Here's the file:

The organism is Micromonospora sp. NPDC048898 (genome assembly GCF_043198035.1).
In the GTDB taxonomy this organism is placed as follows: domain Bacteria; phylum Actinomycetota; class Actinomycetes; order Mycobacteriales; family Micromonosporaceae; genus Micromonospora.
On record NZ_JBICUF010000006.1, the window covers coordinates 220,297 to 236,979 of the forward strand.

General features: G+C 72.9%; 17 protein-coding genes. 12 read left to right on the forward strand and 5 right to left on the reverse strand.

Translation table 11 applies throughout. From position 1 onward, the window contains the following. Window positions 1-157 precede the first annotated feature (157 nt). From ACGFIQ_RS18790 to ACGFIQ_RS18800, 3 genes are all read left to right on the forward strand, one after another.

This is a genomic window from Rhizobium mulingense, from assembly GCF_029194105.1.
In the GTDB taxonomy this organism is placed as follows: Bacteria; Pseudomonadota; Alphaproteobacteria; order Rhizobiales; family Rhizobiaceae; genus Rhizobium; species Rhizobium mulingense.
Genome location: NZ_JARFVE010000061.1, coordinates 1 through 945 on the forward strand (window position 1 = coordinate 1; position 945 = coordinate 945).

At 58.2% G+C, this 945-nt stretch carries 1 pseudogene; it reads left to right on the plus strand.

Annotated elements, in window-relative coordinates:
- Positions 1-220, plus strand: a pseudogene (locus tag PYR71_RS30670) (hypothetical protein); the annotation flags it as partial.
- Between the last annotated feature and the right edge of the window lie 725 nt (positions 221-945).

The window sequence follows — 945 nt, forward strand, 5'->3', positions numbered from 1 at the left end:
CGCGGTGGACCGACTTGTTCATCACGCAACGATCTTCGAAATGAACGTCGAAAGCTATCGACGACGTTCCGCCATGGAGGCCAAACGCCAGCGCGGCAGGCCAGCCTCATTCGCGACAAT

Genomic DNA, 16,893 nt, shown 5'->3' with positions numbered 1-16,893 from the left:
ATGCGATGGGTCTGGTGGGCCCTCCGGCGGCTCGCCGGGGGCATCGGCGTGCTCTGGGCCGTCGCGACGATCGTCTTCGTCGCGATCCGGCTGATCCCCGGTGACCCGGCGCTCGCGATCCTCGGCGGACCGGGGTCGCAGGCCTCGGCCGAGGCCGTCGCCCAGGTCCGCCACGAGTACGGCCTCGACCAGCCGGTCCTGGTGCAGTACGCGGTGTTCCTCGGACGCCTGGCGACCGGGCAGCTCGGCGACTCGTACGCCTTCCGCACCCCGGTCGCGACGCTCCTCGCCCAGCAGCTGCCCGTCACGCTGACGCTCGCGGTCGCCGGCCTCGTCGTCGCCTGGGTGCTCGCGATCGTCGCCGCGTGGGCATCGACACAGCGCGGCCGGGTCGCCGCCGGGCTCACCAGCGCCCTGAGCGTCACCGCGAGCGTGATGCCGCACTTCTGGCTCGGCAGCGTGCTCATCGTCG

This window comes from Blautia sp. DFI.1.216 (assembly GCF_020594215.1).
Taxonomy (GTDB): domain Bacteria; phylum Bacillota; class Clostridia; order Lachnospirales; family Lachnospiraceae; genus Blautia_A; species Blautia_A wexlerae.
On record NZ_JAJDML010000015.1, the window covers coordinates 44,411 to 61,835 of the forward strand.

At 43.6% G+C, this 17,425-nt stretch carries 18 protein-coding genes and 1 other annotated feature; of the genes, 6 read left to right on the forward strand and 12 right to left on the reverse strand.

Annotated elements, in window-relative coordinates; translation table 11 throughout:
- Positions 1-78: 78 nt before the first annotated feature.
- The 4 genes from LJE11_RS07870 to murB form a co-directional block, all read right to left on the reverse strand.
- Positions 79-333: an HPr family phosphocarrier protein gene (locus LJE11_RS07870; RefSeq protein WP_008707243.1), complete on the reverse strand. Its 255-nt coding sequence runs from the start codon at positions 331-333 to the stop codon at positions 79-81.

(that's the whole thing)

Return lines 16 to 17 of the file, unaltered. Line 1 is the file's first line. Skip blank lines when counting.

ATGCGATGGGTCTGGTGGGCCCTCCGGCGGCTCGCCGGGGGCATCGGCGTGCTCTGGGCCGTCGCGACGATCGTCTTCGTCGCGATCCGGCTGATCCCCGGTGACCCGGCGCTCGCGATCCTCGGCGGACCGGGGTCGCAGGCCTCGGCCGAGGCCGTCGCCCAGGTCCGCCACGAGTACGGCCTCGACCAGCCGGTCCTGGTGCAGTACGCGGTGTTCCTCGGACGCCTGGCGACCGGGCAGCTCGGCGACTCGTACGCCTTCCGCACCCCGGTCGCGACGCTCCTCGCCCAGCAGCTGCCCGTCACGCTGACGCTCGCGGTCGCCGGCCTCGTCGTCGCCTGGGTGCTCGCGATCGTCGCCGCGTGGGCATCGACACAGCGCGGCCGGGTCGCCGCCGGGCTCACCAGCGCCCTGAGCGTCACCGCGAGCGTGATGCCGCACTTCTGGCTCGGCAGCGTGCTCATCGTCG

This window comes from Blautia sp. DFI.1.216 (assembly GCF_020594215.1).